Wolf-Rayet class stars are massive stars that are nearing the end of their life cycle and have moved out of their hydrogen-burning phase. They were once over 20 solar masses but now shed considerable amounts of material through solar wind. Their surface temperature can reach 200,000 K, so they appear a brilliant blue. This star is a variant of the Wolf-Rayet stars whose spectrum is dominated by ionised oxygen lines.
Wolf-Rayet NC Star
Wolf-Rayet NC Star (WNC) No Very Rare (mostly in AA-A named systems)
Wolf-Rayet class stars are massive stars that are nearing the end of their life cycle and have moved out of their hydrogen-burning phase. They were once over 20 solar masses but now shed considerable amounts of material through solar wind. Their surface temperature can reach 200,000 K, so they appear a brilliant blue. This star is a variant of the Wolf-Rayet stars whose spectrum is dominated by ionised nitrogen, carbon-oxygen and helium lines.
Wolf-Rayet N Star

Example system with yellow color is Dryaa Flyuae AA-A H254.

Wolf-Rayet N Star (WN) No Very Rare (mostly in AA-A named systems)
Wolf-Rayet class stars are massive stars that are nearing the end of their life cycle and moved out of their hydrogen-burning phase. They were once over 20 solar masses but now shed considerable amounts of material through solar wind. Their surface temperature can reach 200,000 K, so they appear a brilliant blue. This star is a variant of the Wolf-Rayet stars whose spectrum is dominated by ionised nitrogen and helium lines.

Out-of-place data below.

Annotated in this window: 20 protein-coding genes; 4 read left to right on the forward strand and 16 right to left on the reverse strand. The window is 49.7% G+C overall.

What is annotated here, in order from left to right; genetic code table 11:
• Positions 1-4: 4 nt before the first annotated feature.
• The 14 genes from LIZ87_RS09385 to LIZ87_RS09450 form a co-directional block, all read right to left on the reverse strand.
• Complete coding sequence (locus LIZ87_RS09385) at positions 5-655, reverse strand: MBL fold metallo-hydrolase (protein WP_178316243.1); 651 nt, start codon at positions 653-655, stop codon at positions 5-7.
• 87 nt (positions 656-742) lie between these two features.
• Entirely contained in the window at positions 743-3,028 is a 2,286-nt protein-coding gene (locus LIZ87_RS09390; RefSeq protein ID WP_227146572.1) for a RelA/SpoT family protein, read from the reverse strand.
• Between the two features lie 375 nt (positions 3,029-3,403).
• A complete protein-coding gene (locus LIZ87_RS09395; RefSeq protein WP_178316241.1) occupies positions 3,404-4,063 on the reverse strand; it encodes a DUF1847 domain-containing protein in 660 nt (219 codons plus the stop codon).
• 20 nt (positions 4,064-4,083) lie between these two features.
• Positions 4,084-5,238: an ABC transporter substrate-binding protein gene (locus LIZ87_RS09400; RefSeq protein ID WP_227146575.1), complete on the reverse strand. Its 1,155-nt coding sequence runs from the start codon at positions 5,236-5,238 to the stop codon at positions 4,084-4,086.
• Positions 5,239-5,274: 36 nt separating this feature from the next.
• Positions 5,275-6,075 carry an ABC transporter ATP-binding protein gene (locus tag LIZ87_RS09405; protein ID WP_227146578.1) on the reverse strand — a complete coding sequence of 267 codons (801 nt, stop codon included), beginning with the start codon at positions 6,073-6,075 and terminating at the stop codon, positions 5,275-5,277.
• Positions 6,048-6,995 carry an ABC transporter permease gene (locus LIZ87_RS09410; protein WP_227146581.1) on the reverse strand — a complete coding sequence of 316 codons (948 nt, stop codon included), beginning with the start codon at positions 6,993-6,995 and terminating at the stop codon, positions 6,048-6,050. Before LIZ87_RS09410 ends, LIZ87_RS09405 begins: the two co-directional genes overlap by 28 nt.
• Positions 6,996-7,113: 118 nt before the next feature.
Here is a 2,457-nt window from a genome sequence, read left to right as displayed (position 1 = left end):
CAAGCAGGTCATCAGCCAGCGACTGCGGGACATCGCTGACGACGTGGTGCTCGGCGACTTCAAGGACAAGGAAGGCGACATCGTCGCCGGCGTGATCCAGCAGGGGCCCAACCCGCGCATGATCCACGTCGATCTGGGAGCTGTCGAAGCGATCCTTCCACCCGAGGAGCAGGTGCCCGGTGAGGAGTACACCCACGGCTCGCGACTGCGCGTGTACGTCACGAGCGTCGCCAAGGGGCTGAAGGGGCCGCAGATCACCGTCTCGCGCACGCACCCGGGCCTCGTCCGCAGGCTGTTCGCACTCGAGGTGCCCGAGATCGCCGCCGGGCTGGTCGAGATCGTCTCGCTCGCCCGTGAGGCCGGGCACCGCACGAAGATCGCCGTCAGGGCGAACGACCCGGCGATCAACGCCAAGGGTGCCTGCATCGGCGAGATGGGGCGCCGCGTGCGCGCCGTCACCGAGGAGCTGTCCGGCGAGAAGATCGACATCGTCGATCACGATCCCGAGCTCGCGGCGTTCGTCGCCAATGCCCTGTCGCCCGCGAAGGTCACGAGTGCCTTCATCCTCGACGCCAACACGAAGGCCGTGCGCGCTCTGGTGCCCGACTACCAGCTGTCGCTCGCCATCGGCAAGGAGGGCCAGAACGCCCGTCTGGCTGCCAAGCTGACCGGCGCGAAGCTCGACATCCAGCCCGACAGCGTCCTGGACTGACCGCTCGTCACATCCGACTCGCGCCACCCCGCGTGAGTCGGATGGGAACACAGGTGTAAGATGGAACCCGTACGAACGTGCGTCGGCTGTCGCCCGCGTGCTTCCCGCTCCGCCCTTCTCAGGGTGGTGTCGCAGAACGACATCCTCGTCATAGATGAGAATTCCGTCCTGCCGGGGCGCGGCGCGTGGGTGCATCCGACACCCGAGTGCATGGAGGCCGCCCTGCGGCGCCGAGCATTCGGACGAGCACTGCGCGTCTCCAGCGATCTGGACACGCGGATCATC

Sagittarius
Supermassive Black Hole No Unique

(Sagittarius A only)

Supermassive Black Holes tend to form when an initial Black Hole begins to swallow even more mass including other Black Hole. With time they acquire a vast mass - and become a key compoment of the galaxy. With much of the other galactic mass rotating around them and can be several million solar masses.

White Dwarves Edit

Since there are many different subtypes of white dwarves they get a separate section.[1]

D: Degenerate (white dwarf) bodies

White dwarfs are the collapsed core of a star that has lost a large proportion (~20%) of its original mass as the ejected material of a planetary nebula or in a supernova explosion, the terminal stages of stellar evolution. White dwarfs are not stars because they no longer sustain nuclear fusion, and lacking this interior thermal source of support the star has gravitationally collapsed to a very small radius. White dwarfs glow with the residual heat of the degenerate core, which can have a temperature well above 100,000 K at collapse and that cools over several billion years. Class D is further divided into spectral types that indicate the elemental composition of the photosphere.

  • DA: strong Balmer series hydrogen absorption lines only; no helium or metals present.
  • DB: strong He I (neutral helium) absorption lines only; no hydrogen or metals present.
  • DC: a continuous (blackbody) spectrum with no absorption lines deeper than 5% in any part of the electromagnetic spectrum.